2008 Joint Meeting of The Geological Society of America, Soil Science Society of America, American Society of Agronomy, Crop Science Society of America, Gulf Coast Association of Geological Societies with the Gulf Coast Section of SEPM

Paper No. 2
Presentation Time: 8:00 AM-6:00 PM

Manicouagan Basal Suevites as Lunar Granulitic Breccia Analogues

HUDGINS, Jillian A. and THOMPSON, Lucy M., Planetary and Space Science Centre, Department of Geology, University of New Brunswick, 2 Bailey Drive, Fredericton, NB E3B 5A3, Canada, jillian.hudgins@unb.ca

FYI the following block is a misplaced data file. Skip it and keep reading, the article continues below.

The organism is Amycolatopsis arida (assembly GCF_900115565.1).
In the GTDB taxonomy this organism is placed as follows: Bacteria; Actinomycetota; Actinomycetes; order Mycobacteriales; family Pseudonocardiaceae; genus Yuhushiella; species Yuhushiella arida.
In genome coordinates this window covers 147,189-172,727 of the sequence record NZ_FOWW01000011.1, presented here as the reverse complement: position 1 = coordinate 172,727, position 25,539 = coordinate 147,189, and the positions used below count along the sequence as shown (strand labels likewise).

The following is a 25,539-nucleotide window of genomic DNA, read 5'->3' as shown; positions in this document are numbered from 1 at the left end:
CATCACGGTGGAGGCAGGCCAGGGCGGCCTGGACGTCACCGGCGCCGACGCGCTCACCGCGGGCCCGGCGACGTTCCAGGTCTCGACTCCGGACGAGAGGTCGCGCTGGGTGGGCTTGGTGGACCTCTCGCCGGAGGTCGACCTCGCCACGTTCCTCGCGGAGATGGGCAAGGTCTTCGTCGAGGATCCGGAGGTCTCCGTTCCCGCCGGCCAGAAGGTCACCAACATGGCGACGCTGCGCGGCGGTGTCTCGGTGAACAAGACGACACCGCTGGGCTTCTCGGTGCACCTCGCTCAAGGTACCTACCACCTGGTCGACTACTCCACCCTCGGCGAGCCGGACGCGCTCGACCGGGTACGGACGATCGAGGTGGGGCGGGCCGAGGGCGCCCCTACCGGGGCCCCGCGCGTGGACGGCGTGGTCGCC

Lunar granulitic breccias are high-temperature (~1000 degrees C) metamorphic rocks with homogeneous mineral chemistries (i.e., mineral zoning is absent). The are typically ferroan or magnesian anorthositic rocks derived from the lunar highlands, although their exact protoliths are not represented in the lunar rock record (i.e., they appear to have been derived from a distinct, hitherto unrecognized suite of igneous rocks). They comprise a fine-grained matrix that encloses clasts, all of which have been thermally metamorphosed. The heat source for the granulitic breccias is either burial within the selenothermal gradient (deep origin) or juxtaposition with hot impact melt sheets (shallow origin). Because of the difficulty of exhuming deep crustal rocks on the Moon (impact is the only viable mechanism), the shallow origin is generally favoured as the formation mechanism. Here we draw analogies with so-called basal suevites that have been described from some terrestrial impact structures. At Manicouagan, the basal suevites occur between the impact melt sheet and the underlying basement. They appear to represent an early ejecta facies that lined the excavation cavity surface. After emplacement and movement of the basal suevite, the overlying impact melt could have thermally metamorphosed them to yield textures similar to lunar granulitic breccias. By inference, we suggest that the granulitic breccias may be the lunar equivalent of terrestrial basal suevites. This places them in context within the impact structure formation process.